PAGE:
What’s interesting to me is the countries that have done worse. In Latin America, for the last 40 years, Argentina, Brazil, Mexico have underperformed the average of all countries in the world. But in emerging markets, the country is underperforming the most since 1980. Worst of all is South Africa. And I can’t explain that in the book purely on the basis of literacy or electricity or fertility rates. I do think the quality of education is an argument, which is much more difficult to measure. But we’ve seen World Bank reports telling us there are significant problems in South Africa that might be part of it. And there has to be an element around the quality of governance. Are ministers and governments able to do the stuff that’s much harder to compare or measure? Is your industrial policy better? Is your excise duty too high? Are you giving enough export promotion support? You know, all the things that China has done a very good job at. Or is your currency weak enough to support a strong export base? Those are then much more difficult questions to answer. But somewhere in that group has to be the explanation for why South Africa has been the worst underperformer in emerging markets for the last 40 years of growth.

On the election in 2024

I do think it’s going to be a very, very interesting election. And the question is, which coalition comes out of that? And that depends, again, on the way people are going to vote and to what extent it’s the EFF or the DA or something. I think that the difficulty about that Soviet model, that Soviet thinking is, is it can actually make a big difference. I point this out in the book as well to get out of rural subsistence poverty. If you follow Lenin’s prescriptions of education being extremely important and secondly, electricity being extremely important, the communists do quite a good job of getting you into the middle income place. Where they fail is when people start to have savings, when the middle class starts to have savings, they don’t want a government that stifles it anymore and decides how it should be allocated, but it’s very little savings. Okay, maybe there’s a case for it, but when you’re middle income status, it becomes very, very unpopular to do that. And this is why communism tends to give up and China becomes effective. So I would still probably argue that South Africa’s better future is sticking to this private sector capitalist approach, but with some political recognition that you need to carry the population with you if you’re going to keep enough support for it.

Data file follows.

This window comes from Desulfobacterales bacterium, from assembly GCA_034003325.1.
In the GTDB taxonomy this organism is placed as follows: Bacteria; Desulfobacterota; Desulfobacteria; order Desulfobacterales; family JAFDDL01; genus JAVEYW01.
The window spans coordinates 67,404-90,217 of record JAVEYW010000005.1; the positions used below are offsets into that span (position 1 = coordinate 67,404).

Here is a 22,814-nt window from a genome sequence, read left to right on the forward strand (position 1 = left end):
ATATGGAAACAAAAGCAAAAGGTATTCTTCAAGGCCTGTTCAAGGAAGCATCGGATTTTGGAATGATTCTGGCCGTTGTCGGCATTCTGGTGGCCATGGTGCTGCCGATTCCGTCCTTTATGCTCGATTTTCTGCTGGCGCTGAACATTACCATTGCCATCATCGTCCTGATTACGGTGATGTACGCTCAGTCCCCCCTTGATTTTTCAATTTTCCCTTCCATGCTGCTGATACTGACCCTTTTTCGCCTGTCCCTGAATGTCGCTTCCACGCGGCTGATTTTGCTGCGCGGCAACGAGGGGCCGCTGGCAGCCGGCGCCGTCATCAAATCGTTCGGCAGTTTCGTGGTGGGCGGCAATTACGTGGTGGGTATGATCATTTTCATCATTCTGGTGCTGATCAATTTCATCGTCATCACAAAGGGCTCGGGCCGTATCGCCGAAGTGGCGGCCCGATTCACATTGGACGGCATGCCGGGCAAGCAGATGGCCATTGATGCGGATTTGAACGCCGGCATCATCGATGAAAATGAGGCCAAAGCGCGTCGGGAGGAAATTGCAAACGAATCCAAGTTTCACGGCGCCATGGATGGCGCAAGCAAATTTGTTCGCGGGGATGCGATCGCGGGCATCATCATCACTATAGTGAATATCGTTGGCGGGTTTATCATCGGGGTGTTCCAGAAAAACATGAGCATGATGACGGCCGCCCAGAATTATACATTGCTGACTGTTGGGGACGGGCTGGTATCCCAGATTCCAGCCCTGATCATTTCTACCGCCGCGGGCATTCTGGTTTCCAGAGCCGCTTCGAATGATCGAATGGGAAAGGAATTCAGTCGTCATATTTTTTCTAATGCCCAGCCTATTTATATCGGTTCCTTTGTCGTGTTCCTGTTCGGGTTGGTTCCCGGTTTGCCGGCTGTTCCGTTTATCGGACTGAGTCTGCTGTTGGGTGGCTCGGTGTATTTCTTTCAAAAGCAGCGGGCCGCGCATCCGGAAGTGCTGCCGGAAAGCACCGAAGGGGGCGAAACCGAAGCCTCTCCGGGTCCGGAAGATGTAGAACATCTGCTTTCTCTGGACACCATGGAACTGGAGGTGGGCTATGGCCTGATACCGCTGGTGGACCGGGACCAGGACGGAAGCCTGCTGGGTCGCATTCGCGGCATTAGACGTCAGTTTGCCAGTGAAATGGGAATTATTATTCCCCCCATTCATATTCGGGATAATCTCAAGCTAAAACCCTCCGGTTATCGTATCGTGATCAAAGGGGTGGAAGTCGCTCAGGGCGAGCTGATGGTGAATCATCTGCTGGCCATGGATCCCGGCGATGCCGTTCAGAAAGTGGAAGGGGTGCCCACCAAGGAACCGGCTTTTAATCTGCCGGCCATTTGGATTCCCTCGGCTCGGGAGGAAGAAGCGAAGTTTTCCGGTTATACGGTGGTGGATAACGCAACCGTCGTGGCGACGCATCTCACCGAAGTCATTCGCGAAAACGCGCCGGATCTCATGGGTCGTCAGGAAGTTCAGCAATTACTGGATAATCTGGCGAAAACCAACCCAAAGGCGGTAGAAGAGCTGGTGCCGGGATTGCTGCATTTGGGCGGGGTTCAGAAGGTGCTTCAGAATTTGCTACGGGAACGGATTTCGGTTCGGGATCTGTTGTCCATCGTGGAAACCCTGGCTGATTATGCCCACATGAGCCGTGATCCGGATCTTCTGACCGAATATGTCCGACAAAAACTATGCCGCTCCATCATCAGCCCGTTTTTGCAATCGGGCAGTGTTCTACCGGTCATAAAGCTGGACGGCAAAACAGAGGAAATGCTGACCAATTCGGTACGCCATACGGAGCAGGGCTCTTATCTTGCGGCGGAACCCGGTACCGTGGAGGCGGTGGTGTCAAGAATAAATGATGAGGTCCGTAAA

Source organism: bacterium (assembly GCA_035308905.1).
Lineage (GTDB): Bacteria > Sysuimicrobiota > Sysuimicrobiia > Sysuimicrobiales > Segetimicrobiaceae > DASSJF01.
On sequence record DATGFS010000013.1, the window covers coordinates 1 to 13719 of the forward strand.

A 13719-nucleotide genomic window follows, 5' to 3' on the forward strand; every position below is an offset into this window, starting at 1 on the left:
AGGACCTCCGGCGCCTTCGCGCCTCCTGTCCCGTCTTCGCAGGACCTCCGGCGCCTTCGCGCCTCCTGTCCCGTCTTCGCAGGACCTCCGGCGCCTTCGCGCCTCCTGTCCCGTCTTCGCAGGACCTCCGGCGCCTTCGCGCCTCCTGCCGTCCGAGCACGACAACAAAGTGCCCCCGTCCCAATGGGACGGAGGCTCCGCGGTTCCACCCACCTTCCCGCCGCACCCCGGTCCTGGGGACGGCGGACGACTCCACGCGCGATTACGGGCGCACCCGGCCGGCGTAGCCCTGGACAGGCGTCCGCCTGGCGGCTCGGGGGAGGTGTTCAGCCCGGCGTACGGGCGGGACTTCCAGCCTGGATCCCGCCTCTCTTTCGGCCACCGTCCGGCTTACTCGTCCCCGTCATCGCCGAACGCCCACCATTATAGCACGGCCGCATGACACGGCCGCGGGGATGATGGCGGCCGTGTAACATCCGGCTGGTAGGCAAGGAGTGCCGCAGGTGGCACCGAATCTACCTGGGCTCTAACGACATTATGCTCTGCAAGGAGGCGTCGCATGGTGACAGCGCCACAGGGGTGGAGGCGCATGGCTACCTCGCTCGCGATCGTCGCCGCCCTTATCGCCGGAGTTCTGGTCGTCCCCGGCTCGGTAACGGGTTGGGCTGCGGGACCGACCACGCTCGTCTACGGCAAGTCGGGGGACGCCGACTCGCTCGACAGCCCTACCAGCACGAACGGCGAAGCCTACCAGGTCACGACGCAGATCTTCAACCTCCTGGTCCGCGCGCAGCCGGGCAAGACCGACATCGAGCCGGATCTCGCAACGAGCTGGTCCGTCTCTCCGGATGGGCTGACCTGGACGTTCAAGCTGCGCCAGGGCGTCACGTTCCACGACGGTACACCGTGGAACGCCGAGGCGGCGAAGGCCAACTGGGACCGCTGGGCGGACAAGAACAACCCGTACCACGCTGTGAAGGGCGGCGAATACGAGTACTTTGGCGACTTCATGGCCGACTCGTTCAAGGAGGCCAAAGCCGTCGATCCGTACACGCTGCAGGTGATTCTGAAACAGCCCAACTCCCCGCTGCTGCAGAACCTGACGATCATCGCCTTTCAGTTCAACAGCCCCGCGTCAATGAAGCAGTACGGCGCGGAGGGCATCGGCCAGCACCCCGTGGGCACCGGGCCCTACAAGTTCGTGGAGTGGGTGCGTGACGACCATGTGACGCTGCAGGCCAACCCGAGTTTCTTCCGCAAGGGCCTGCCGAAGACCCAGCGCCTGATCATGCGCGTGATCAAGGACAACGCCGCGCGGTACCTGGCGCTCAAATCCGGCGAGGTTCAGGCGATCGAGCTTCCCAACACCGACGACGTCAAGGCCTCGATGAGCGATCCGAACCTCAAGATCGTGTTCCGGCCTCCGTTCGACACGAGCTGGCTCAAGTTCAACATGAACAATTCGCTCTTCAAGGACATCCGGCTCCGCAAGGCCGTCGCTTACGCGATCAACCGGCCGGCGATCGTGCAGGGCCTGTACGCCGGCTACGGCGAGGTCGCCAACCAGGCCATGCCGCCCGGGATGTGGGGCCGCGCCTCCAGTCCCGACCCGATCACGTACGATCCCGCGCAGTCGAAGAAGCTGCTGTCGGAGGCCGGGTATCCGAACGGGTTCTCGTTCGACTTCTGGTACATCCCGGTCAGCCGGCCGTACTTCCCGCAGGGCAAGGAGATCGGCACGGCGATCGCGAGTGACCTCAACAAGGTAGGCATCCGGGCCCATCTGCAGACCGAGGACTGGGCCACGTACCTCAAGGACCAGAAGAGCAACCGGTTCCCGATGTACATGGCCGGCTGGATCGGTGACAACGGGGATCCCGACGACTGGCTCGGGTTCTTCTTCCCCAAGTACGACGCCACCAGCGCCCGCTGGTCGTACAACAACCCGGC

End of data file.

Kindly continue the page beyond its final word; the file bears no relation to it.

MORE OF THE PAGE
On the risks of investing in SA

The thing with markets is we’re always trying to price in the bad news and the good news. And sometimes you make the most money investing in places where there’s a huge amount of negativity and people have given up hope and it’s then when there’s something which could be an election in South Africa in ‘24, there’s something which gives you some hope, but actually sees prices move the most. The difficulty, I think, is the people have already had that with Ramaphosa’s first victory. And there was this belief that he was going to be a big force for change. He had the bad luck of Covid striking, which hasn’t been great for any country. So I think markets are going to be sceptical going into the next election. And therefore, South African asset prices are going to be on the weaker side. But the thing which is concerning me more, though, is the debt buildup that we’re seeing, the budget deficit buildup that, I think, threatens to take South Africa towards some of the debt problems we’ve seen in other middle income countries that shouldn’t have had problems, like Lebanon, like Sri Lanka.